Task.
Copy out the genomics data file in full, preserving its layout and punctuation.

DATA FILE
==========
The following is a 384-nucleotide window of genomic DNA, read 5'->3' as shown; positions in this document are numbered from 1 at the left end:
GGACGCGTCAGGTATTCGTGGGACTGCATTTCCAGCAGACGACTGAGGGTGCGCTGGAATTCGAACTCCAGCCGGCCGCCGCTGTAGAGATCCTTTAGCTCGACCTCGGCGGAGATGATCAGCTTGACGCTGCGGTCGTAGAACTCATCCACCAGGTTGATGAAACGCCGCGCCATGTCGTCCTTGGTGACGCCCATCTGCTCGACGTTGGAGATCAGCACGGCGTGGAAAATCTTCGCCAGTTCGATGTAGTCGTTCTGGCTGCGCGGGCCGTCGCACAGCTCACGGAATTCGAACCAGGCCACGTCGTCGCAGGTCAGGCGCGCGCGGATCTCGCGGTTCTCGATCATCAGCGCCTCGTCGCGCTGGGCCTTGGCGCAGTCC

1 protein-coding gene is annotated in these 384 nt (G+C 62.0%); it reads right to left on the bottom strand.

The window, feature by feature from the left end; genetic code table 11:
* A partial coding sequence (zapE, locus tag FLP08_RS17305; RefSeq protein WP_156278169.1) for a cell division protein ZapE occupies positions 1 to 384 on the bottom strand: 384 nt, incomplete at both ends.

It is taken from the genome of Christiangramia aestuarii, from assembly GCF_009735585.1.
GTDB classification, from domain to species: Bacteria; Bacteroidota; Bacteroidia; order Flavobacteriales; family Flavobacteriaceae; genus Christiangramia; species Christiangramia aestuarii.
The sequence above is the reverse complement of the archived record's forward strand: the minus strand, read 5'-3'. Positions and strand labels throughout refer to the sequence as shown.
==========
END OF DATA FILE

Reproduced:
The following is a 384-nucleotide window of genomic DNA, read 5'->3' as shown; positions in this document are numbered from 1 at the left end:
GGACGCGTCAGGTATTCGTGGGACTGCATTTCCAGCAGACGACTGAGGGTGCGCTGGAATTCGAACTCCAGCCGGCCGCCGCTGTAGAGATCCTTTAGCTCGACCTCGGCGGAGATGATCAGCTTGACGCTGCGGTCGTAGAACTCATCCACCAGGTTGATGAAACGCCGCGCCATGTCGTCCTTGGTGACGCCCATCTGCTCGACGTTGGAGATCAGCACGGCGTGGAAAATCTTCGCCAGTTCGATGTAGTCGTTCTGGCTGCGCGGGCCGTCGCACAGCTCACGGAATTCGAACCAGGCCACGTCGTCGCAGGTCAGGCGCGCGCGGATCTCGCGGTTCTCGATCATCAGCGCCTCGTCGCGCTGGGCCTTGGCGCAGTCC

1 protein-coding gene is annotated in these 384 nt (G+C 62.0%); it reads right to left on the bottom strand.

The window, feature by feature from the left end; genetic code table 11:
* A partial coding sequence (zapE, locus tag FLP08_RS17305; RefSeq protein WP_156278169.1) for a cell division protein ZapE occupies positions 1 to 384 on the bottom strand: 384 nt, incomplete at both ends.

It is taken from the genome of Christiangramia aestuarii, from assembly GCF_009735585.1.
GTDB classification, from domain to species: Bacteria; Bacteroidota; Bacteroidia; order Flavobacteriales; family Flavobacteriaceae; genus Christiangramia; species Christiangramia aestuarii.
The sequence above is the reverse complement of the archived record's forward strand: the minus strand, read 5'-3'. Positions and strand labels throughout refer to the sequence as shown.